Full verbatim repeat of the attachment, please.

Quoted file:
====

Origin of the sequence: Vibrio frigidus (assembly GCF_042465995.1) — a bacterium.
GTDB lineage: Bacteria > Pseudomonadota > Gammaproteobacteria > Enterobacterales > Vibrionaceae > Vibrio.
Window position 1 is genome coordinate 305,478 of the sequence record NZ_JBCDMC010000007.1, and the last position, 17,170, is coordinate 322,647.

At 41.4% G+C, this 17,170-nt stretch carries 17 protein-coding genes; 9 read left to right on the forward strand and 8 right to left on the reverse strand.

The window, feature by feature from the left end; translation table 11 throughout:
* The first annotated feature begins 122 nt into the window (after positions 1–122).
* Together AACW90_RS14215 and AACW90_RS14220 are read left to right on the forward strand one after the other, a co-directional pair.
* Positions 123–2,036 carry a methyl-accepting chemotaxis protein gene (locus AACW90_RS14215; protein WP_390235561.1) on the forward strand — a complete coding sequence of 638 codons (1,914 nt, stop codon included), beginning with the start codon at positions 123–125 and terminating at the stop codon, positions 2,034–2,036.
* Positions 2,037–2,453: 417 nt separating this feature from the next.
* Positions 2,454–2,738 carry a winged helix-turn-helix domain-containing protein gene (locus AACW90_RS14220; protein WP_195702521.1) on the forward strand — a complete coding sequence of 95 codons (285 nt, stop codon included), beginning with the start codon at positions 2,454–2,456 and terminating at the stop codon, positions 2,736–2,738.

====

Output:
Origin of the sequence: Vibrio frigidus (assembly GCF_042465995.1) — a bacterium.
GTDB lineage: Bacteria > Pseudomonadota > Gammaproteobacteria > Enterobacterales > Vibrionaceae > Vibrio.
Window position 1 is genome coordinate 305,478 of the sequence record NZ_JBCDMC010000007.1, and the last position, 17,170, is coordinate 322,647.

At 41.4% G+C, this 17,170-nt stretch carries 17 protein-coding genes; 9 read left to right on the forward strand and 8 right to left on the reverse strand.

The window, feature by feature from the left end; translation table 11 throughout:
* The first annotated feature begins 122 nt into the window (after positions 1–122).
* Together AACW90_RS14215 and AACW90_RS14220 are read left to right on the forward strand one after the other, a co-directional pair.
* Positions 123–2,036 carry a methyl-accepting chemotaxis protein gene (locus AACW90_RS14215; protein WP_390235561.1) on the forward strand — a complete coding sequence of 638 codons (1,914 nt, stop codon included), beginning with the start codon at positions 123–125 and terminating at the stop codon, positions 2,034–2,036.
* Positions 2,037–2,453: 417 nt separating this feature from the next.
* Positions 2,454–2,738 carry a winged helix-turn-helix domain-containing protein gene (locus AACW90_RS14220; protein WP_195702521.1) on the forward strand — a complete coding sequence of 95 codons (285 nt, stop codon included), beginning with the start codon at positions 2,454–2,456 and terminating at the stop codon, positions 2,736–2,738.